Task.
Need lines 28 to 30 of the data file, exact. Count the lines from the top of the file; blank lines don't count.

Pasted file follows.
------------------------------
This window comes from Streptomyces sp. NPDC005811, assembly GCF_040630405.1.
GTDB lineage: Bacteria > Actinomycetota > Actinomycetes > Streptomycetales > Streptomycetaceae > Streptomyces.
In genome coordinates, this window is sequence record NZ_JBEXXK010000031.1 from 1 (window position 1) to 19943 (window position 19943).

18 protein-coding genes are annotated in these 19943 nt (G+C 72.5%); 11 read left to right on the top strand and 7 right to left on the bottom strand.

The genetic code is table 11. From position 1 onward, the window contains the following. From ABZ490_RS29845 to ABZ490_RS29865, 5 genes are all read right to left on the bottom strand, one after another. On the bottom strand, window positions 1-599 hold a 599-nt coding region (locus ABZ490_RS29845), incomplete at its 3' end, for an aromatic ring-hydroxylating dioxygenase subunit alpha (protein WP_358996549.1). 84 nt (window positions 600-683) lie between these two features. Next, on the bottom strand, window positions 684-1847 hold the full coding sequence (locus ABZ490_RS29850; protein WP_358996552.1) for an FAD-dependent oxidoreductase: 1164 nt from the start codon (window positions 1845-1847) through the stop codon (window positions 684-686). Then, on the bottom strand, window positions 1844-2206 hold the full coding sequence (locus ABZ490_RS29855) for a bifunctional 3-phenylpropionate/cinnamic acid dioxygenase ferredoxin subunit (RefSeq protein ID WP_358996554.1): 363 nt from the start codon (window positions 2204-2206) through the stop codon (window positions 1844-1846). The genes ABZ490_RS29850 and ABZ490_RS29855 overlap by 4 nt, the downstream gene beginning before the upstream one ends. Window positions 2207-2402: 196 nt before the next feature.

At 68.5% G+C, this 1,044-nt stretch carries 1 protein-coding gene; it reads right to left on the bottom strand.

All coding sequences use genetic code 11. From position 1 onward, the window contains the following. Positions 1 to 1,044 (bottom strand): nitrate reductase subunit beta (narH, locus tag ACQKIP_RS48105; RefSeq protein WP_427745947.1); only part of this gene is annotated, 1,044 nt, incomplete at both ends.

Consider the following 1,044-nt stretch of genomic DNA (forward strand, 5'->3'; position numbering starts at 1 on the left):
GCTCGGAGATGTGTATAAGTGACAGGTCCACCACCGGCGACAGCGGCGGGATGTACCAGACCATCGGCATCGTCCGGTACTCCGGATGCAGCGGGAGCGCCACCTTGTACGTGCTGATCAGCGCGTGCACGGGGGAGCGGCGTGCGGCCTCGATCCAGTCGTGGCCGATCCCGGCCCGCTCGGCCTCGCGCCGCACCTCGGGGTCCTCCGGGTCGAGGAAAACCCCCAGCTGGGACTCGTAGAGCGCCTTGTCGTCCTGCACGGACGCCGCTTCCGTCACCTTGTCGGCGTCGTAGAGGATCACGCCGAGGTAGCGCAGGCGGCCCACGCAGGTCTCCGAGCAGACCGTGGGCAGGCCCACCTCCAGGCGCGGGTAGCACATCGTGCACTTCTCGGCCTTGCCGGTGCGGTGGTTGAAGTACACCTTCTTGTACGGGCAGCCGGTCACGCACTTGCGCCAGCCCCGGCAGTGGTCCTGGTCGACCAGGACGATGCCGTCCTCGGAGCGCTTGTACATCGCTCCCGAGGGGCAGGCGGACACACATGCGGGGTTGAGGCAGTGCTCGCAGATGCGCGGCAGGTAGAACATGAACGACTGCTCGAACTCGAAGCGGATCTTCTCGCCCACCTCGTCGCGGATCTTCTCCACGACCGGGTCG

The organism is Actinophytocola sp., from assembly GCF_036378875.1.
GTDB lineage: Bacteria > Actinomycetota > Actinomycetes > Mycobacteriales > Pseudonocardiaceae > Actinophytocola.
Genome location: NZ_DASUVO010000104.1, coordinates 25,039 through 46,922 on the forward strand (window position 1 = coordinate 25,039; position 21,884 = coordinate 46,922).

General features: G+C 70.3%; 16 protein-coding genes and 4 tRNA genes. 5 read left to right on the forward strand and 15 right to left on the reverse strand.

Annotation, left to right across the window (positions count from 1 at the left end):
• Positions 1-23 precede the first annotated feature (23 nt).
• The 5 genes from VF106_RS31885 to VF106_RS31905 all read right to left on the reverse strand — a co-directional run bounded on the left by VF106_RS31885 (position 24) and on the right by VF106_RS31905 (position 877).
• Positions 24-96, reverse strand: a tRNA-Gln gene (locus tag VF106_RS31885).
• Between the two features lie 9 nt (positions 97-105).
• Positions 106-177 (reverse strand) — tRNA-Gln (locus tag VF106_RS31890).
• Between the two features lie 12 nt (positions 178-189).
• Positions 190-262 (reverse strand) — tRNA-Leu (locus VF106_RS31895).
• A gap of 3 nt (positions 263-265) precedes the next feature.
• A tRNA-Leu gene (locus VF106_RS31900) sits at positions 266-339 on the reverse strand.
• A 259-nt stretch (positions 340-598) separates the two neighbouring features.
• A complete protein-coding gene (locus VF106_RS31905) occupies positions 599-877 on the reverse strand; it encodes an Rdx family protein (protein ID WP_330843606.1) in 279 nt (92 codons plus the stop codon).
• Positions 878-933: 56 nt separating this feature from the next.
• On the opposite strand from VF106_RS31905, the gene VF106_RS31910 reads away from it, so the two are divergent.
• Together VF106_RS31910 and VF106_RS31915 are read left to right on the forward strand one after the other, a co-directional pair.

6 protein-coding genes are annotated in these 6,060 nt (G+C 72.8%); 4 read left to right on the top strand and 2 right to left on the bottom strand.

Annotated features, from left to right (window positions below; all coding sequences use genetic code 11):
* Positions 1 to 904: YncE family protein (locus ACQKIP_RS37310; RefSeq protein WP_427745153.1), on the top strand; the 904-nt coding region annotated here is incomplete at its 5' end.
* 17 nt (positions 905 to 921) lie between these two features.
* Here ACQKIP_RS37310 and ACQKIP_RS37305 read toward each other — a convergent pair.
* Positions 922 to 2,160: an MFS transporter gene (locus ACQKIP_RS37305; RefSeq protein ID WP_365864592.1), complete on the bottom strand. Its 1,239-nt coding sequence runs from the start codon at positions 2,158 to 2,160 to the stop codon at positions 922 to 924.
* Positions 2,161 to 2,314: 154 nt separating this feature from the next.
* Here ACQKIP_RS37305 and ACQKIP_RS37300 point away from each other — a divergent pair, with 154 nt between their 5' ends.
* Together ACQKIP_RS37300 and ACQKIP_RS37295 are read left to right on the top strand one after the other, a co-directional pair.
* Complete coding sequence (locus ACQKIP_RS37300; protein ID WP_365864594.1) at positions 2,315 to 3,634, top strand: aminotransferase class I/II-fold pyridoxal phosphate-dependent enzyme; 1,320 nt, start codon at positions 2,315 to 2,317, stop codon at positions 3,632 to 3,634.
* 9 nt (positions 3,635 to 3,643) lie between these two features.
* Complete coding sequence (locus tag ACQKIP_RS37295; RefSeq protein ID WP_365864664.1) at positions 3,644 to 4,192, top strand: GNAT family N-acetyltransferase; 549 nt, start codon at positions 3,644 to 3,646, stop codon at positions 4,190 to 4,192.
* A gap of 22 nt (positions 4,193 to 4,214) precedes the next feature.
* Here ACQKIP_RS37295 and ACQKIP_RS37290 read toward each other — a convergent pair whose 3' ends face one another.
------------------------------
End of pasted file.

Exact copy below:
• Together VF106_RS31910 and VF106_RS31915 are read left to right on the forward strand one after the other, a co-directional pair.

6 protein-coding genes are annotated in these 6,060 nt (G+C 72.8%); 4 read left to right on the top strand and 2 right to left on the bottom strand.

Annotated features, from left to right (window positions below; all coding sequences use genetic code 11):